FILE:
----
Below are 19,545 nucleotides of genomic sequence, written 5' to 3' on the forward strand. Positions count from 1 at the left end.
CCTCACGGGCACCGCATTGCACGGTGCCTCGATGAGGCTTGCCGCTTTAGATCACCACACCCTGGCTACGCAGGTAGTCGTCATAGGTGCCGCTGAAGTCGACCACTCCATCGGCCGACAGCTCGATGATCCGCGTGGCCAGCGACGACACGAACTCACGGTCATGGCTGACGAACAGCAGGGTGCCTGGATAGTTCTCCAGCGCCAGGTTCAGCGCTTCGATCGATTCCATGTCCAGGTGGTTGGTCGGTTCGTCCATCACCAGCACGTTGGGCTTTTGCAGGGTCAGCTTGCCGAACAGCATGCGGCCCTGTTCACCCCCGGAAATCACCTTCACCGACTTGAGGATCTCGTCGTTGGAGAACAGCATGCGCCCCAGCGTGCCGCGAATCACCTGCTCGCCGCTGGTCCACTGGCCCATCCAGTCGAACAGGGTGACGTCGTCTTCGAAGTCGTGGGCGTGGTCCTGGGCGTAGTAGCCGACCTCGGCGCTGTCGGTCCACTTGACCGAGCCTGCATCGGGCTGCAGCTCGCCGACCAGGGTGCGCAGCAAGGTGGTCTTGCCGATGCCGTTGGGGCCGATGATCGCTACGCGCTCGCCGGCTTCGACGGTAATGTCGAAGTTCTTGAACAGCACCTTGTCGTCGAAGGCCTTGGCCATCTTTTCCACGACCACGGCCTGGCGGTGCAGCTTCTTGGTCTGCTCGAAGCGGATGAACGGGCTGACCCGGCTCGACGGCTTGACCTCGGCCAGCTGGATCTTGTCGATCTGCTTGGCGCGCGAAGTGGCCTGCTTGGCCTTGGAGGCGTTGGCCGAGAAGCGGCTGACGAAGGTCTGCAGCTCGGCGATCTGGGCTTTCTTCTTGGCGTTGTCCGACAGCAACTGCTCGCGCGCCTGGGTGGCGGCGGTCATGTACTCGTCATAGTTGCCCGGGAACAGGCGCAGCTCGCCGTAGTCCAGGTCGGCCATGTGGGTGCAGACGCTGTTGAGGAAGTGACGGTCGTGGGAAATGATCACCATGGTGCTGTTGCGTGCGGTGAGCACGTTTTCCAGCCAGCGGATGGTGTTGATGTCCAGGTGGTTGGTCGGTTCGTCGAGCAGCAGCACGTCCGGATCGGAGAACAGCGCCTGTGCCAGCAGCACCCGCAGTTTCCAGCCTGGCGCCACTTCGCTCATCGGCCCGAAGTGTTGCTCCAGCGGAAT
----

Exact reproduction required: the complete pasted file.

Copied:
Below are 19,545 nucleotides of genomic sequence, written 5' to 3' on the forward strand. Positions count from 1 at the left end.
CCTCACGGGCACCGCATTGCACGGTGCCTCGATGAGGCTTGCCGCTTTAGATCACCACACCCTGGCTACGCAGGTAGTCGTCATAGGTGCCGCTGAAGTCGACCACTCCATCGGCCGACAGCTCGATGATCCGCGTGGCCAGCGACGACACGAACTCACGGTCATGGCTGACGAACAGCAGGGTGCCTGGATAGTTCTCCAGCGCCAGGTTCAGCGCTTCGATCGATTCCATGTCCAGGTGGTTGGTCGGTTCGTCCATCACCAGCACGTTGGGCTTTTGCAGGGTCAGCTTGCCGAACAGCATGCGGCCCTGTTCACCCCCGGAAATCACCTTCACCGACTTGAGGATCTCGTCGTTGGAGAACAGCATGCGCCCCAGCGTGCCGCGAATCACCTGCTCGCCGCTGGTCCACTGGCCCATCCAGTCGAACAGGGTGACGTCGTCTTCGAAGTCGTGGGCGTGGTCCTGGGCGTAGTAGCCGACCTCGGCGCTGTCGGTCCACTTGACCGAGCCTGCATCGGGCTGCAGCTCGCCGACCAGGGTGCGCAGCAAGGTGGTCTTGCCGATGCCGTTGGGGCCGATGATCGCTACGCGCTCGCCGGCTTCGACGGTAATGTCGAAGTTCTTGAACAGCACCTTGTCGTCGAAGGCCTTGGCCATCTTTTCCACGACCACGGCCTGGCGGTGCAGCTTCTTGGTCTGCTCGAAGCGGATGAACGGGCTGACCCGGCTCGACGGCTTGACCTCGGCCAGCTGGATCTTGTCGATCTGCTTGGCGCGCGAAGTGGCCTGCTTGGCCTTGGAGGCGTTGGCCGAGAAGCGGCTGACGAAGGTCTGCAGCTCGGCGATCTGGGCTTTCTTCTTGGCGTTGTCCGACAGCAACTGCTCGCGCGCCTGGGTGGCGGCGGTCATGTACTCGTCATAGTTGCCCGGGAACAGGCGCAGCTCGCCGTAGTCCAGGTCGGCCATGTGGGTGCAGACGCTGTTGAGGAAGTGACGGTCGTGGGAAATGATCACCATGGTGCTGTTGCGTGCGGTGAGCACGTTTTCCAGCCAGCGGATGGTGTTGATGTCCAGGTGGTTGGTCGGTTCGTCGAGCAGCAGCACGTCCGGATCGGAGAACAGCGCCTGTGCCAGCAGCACCCGCAGTTTCCAGCCTGGCGCCACTTCGCTCATCGGCCCGAAGTGTTGCTCCAGCGGAAT